Statins have proven their effectiveness in the treatment of cardiovascular disease. This class of drugs has also attracted attention as a potential treatment for dissimilar diseases such as certain types of cancers and neurodegenerative diseases. What appears to be a contradiction is that, in the case of cancer, it has been suggested that statins increase apoptosis and alter levels of Bcl-2 family members (e.g., reduce Bcl-2 and increase Bax), whereas studies mainly using noncancerous cells report opposite effects. This review examined studies reporting on the effects of statins on Bcl-2 family members, apoptosis, cell death, and cell protection. Much, but not all, of the evidence supporting the pro-apoptotic effects of statins is based on data in cancer cell lines and the use of relatively high drug concentrations. Studies indicating an anti-apoptotic effect of statins are fewer in number and generally used much lower drug concentrations and normal cells. Those conclusions are not definitive, and certainly, there is a need for additional research to determine if statin repositioning is justified for noncardiovascular diseases.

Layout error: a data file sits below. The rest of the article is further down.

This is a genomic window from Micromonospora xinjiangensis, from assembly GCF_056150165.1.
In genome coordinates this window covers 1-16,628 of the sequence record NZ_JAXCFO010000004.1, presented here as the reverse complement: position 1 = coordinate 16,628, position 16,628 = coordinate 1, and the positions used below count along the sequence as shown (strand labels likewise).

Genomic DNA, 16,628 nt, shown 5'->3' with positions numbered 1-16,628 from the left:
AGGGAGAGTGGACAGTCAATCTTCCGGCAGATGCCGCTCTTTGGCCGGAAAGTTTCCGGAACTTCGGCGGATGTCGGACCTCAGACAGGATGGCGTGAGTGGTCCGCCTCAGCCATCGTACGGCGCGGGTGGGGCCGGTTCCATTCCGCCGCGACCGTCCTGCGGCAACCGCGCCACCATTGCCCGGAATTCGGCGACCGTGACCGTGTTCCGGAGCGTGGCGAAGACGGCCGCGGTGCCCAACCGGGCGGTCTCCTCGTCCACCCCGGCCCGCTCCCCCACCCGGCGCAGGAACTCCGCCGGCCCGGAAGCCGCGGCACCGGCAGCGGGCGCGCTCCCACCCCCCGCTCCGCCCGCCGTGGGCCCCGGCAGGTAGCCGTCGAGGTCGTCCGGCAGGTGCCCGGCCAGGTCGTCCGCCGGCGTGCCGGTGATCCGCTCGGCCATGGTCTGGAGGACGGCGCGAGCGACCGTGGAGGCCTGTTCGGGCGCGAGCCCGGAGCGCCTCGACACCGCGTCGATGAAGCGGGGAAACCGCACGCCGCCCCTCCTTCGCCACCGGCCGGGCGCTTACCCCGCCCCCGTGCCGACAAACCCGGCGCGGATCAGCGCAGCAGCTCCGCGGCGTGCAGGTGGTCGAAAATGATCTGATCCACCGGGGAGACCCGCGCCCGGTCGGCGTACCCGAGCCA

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Acknowledgments This work was supported in part by grants from the National Institutes of Health (AG-23524 and AG-18357) and the Department of Veterans Affairs.
- Alzheimer's disease